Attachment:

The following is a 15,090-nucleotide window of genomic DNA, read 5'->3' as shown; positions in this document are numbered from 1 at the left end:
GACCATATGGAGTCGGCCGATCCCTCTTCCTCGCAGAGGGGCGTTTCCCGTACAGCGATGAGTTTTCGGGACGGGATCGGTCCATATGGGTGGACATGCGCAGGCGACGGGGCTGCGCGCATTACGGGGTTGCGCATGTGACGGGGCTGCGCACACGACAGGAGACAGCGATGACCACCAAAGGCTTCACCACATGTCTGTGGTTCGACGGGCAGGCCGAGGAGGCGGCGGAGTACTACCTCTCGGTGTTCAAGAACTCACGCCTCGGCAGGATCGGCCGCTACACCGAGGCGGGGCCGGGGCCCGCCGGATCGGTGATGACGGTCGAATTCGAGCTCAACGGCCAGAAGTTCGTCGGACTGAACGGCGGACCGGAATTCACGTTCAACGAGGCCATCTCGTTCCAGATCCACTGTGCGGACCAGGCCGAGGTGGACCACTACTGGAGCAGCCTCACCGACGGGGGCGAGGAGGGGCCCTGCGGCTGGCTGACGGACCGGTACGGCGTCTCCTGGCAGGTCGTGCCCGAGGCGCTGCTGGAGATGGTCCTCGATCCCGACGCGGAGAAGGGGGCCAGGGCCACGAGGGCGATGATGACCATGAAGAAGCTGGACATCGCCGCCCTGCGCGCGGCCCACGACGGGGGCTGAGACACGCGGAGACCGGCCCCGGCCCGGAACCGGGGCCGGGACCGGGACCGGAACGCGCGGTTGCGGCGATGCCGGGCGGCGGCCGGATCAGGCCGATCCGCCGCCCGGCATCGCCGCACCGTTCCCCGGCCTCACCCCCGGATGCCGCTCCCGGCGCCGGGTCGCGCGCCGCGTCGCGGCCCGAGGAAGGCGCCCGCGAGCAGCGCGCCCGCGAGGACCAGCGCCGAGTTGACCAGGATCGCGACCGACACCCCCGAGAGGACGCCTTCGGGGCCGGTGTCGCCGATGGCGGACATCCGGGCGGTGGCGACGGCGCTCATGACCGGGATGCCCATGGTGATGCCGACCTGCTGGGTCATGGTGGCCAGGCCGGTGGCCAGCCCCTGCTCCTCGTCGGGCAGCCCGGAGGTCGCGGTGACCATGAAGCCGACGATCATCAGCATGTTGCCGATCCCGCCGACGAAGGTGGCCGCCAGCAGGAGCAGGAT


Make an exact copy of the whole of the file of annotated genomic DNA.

The following is a 15,090-nucleotide window of genomic DNA, read 5'->3' as shown; positions in this document are numbered from 1 at the left end:
GACCATATGGAGTCGGCCGATCCCTCTTCCTCGCAGAGGGGCGTTTCCCGTACAGCGATGAGTTTTCGGGACGGGATCGGTCCATATGGGTGGACATGCGCAGGCGACGGGGCTGCGCGCATTACGGGGTTGCGCATGTGACGGGGCTGCGCACACGACAGGAGACAGCGATGACCACCAAAGGCTTCACCACATGTCTGTGGTTCGACGGGCAGGCCGAGGAGGCGGCGGAGTACTACCTCTCGGTGTTCAAGAACTCACGCCTCGGCAGGATCGGCCGCTACACCGAGGCGGGGCCGGGGCCCGCCGGATCGGTGATGACGGTCGAATTCGAGCTCAACGGCCAGAAGTTCGTCGGACTGAACGGCGGACCGGAATTCACGTTCAACGAGGCCATCTCGTTCCAGATCCACTGTGCGGACCAGGCCGAGGTGGACCACTACTGGAGCAGCCTCACCGACGGGGGCGAGGAGGGGCCCTGCGGCTGGCTGACGGACCGGTACGGCGTCTCCTGGCAGGTCGTGCCCGAGGCGCTGCTGGAGATGGTCCTCGATCCCGACGCGGAGAAGGGGGCCAGGGCCACGAGGGCGATGATGACCATGAAGAAGCTGGACATCGCCGCCCTGCGCGCGGCCCACGACGGGGGCTGAGACACGCGGAGACCGGCCCCGGCCCGGAACCGGGGCCGGGACCGGGACCGGAACGCGCGGTTGCGGCGATGCCGGGCGGCGGCCGGATCAGGCCGATCCGCCGCCCGGCATCGCCGCACCGTTCCCCGGCCTCACCCCCGGATGCCGCTCCCGGCGCCGGGTCGCGCGCCGCGTCGCGGCCCGAGGAAGGCGCCCGCGAGCAGCGCGCCCGCGAGGACCAGCGCCGAGTTGACCAGGATCGCGACCGACACCCCCGAGAGGACGCCTTCGGGGCCGGTGTCGCCGATGGCGGACATCCGGGCGGTGGCGACGGCGCTCATGACCGGGATGCCCATGGTGATGCCGACCTGCTGGGTCATGGTGGCCAGGCCGGTGGCCAGCCCCTGCTCCTCGTCGGGCAGCCCGGAGGTCGCGGTGACCATGAAGCCGACGATCATCAGCATGTTGCCGATCCCGCCGACGAAGGTGGCCGCCAGCAGGAGCAGGAT